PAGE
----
The Startup of You

Globalization & technology has made the job market fiercely competitive. It is no longer the job market our parents had when coming out of college. The Startup of You by Reid Hoffman, the founder of LinkedIn, has been my guide to planning and managing my career.

Here’s a great visual summary of the book:

Winning People To Your Way of Thinking

In How to Win Friends & Influence PeopleDale Carnegie goes over some timeless principles on how to win people to your way of thinking. Many highly successful people have attributed their success to Dale Carnegie, including Warren Buffet. For me, when I find that my relationships are lacking in any way I go back the following principles to remind myself to what I need to do.

1. The only way to get the best of an argument is to avoid it. 

2. Show respect for the other person’s opinions. Never say. “You’re wrong” 

3. If you are wrong, admit it quickly and emphatically. 

4. Begin in a friendly way.

5. Get the other person saying “yes,  yes” immediately. 

6. Let the other person do a great deal of talking.

7. Let the other person feel that the idea is his or hers.

8. Try honestly to see things from the other person’s point of view

9. By sympathetic with the other person’s ideas and desires. 

10. Appeal to the nobler motives. 

11. Dramatize your ideas. 

12. Throw down a challenge.

Meeting Mark Zuckerberg

This past Thursday, I got the opportunity to meet with Mark Zuckerberg and ask him some questions about his personal life at a Q&A at Facebook HQ. Here’s the video from the Q&A. You can see me ask Mark about his daily habits as well as the advice he would give his younger self at 33:30 Min in the video here.


Check out the pictures below:



Q&A with Mark Zuckerberg
Q&A with Mark Zuckerberg


This past June I had the opportunity to attend Apple’s World Wide Developer’s Conference. This year, Apple did something different. They decided to pick the attendees for this year’s conference through a lottery system. I was lucky enough to get picked.

It was my first WWDC and I had no idea what to expect. For me, the highlight of the event was meeting my heroes. I was able interact with people whose work I admired from afar. People like Jonny Ive, Marissa Mayer, Tim Cook, Eddy Cue and Phil Schiller.

For me, it was quite surreal to meet these folks but after having a conversation with them you realize they are just as human as you.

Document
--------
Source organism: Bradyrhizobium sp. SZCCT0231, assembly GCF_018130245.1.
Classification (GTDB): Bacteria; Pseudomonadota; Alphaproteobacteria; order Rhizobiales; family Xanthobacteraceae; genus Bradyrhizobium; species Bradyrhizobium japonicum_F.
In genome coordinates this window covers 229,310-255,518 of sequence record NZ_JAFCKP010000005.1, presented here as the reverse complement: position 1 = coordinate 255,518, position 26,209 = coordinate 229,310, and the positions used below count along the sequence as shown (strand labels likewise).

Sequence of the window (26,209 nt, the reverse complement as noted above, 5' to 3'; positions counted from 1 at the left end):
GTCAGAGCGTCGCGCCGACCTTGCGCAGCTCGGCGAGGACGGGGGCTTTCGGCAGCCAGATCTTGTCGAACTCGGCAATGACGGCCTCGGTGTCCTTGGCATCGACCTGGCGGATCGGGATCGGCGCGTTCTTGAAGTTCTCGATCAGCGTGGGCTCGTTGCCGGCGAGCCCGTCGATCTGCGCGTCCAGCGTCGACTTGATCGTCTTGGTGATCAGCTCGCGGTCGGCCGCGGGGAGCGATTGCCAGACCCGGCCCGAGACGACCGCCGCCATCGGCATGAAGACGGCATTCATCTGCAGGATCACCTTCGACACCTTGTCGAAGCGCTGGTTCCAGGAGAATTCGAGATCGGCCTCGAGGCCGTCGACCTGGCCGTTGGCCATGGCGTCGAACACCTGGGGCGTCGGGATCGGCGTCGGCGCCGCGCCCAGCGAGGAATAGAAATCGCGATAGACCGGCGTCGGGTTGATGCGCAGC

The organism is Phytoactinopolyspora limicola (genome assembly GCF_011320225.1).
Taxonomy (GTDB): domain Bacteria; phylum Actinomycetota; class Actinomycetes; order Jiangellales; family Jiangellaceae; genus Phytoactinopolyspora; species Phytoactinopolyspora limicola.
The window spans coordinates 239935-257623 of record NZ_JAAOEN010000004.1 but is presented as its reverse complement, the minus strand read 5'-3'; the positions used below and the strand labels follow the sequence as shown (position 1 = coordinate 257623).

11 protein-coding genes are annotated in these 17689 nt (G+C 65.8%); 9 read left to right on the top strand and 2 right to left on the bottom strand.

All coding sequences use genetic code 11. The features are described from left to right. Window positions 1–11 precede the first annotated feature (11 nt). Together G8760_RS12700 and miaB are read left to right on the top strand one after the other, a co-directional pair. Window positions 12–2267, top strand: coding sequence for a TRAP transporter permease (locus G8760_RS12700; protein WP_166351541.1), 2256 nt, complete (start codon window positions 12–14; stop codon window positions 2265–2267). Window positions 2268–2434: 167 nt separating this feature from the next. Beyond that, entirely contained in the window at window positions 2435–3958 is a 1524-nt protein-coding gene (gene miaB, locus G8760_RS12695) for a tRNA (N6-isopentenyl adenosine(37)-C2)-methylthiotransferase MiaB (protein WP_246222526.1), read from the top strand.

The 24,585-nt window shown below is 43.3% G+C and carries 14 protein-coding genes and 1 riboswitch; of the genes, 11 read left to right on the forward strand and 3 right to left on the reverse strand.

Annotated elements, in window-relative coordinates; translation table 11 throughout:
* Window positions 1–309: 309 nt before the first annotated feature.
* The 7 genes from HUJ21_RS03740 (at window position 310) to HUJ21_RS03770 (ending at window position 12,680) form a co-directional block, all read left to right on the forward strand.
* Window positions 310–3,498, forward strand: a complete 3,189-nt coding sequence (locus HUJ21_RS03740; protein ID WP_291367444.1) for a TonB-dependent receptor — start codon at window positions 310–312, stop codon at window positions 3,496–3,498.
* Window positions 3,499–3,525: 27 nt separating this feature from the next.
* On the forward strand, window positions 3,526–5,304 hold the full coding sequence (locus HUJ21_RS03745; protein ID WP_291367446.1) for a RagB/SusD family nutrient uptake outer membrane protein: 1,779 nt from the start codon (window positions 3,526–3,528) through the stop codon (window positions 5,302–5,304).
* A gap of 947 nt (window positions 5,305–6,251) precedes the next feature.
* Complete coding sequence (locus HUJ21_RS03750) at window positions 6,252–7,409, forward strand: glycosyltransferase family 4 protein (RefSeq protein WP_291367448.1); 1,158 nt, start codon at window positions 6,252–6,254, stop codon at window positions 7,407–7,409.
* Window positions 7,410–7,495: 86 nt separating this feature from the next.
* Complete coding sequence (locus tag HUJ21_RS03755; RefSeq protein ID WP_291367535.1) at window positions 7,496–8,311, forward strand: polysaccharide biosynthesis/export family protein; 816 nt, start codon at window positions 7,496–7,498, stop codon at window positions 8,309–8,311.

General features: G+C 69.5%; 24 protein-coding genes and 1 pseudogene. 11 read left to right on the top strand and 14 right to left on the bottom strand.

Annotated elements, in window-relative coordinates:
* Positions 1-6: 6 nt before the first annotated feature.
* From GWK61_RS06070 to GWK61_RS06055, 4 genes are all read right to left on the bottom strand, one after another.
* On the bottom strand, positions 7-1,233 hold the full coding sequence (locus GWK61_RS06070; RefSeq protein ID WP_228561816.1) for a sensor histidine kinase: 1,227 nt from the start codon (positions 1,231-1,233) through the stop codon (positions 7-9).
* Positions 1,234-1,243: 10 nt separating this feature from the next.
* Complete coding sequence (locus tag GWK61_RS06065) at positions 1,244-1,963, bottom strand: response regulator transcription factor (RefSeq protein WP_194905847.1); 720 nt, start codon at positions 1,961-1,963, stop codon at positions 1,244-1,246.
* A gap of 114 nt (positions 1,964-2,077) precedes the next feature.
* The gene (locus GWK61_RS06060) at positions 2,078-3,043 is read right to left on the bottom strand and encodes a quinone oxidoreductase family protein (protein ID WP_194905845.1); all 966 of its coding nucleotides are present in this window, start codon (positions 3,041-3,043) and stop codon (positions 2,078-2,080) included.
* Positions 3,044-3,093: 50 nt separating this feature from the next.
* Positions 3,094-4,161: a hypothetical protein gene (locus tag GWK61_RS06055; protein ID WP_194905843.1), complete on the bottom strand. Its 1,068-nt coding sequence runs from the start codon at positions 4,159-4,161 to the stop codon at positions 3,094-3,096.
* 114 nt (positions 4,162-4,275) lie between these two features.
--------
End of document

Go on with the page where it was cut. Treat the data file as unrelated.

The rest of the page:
Perception & Success

I recently found a lost video of an event that I hosted at my company’s office back from June 2010. When I founded Chillik Media back in June 2010 out of a business plan competition at my University, I was introduced to Sunjay Nath. Since then, I have built a mentorship relationship with him.

Here’s the presentation he did on “Perception and Success” at Chillik Media offices:



Hello and welcome to my personal blog! This is where I plan to share some of my adventures in traveling, entrepreneurship and life. This blog will mainly be a place for me to document my journey and where I improve myself as a writer.

You are welcome to give me feedback in the comments or if you would like to connect with me personally feel free to shoot me an email at!




Top 10 Lowest & Highest Value of Time


  1. Things other people want you to do
  2. Things that have always been done this way
  3. Things you’re not usually good at doing
  4. Things you don’t enjoy doing
  5. Things that are always interrupted
  6. Things few other people are interested in
  7. Things that have already taken twice as long as you originally expected
  8. Things where your collaborators are unreliable or low quality
  9. Things that have a predictable cycle
  10. Answering the telephone


  1. Things that advance your overall purpose in life
  2. Things you have always wanted to do
  3. Things already in the 20/80 relationships of time to results
  4. Innovative ways of doing things that promise to slash the time required and/ or multiply the quality of results
  5. Things other people tell you can’t be done
  6. Things other people have done successfully in a different arena.
  7. Things that use your own creativity
  8. Things that you can get other people to do for you with relatively little effort on your part
  9. Anything with high-quality collaborators who have already transcended the 80/20 rule of time, who use time eccentrically and effectively
  10. Things for which it is now or never


Adopted from “The 80/20 Principle” by Richard Koch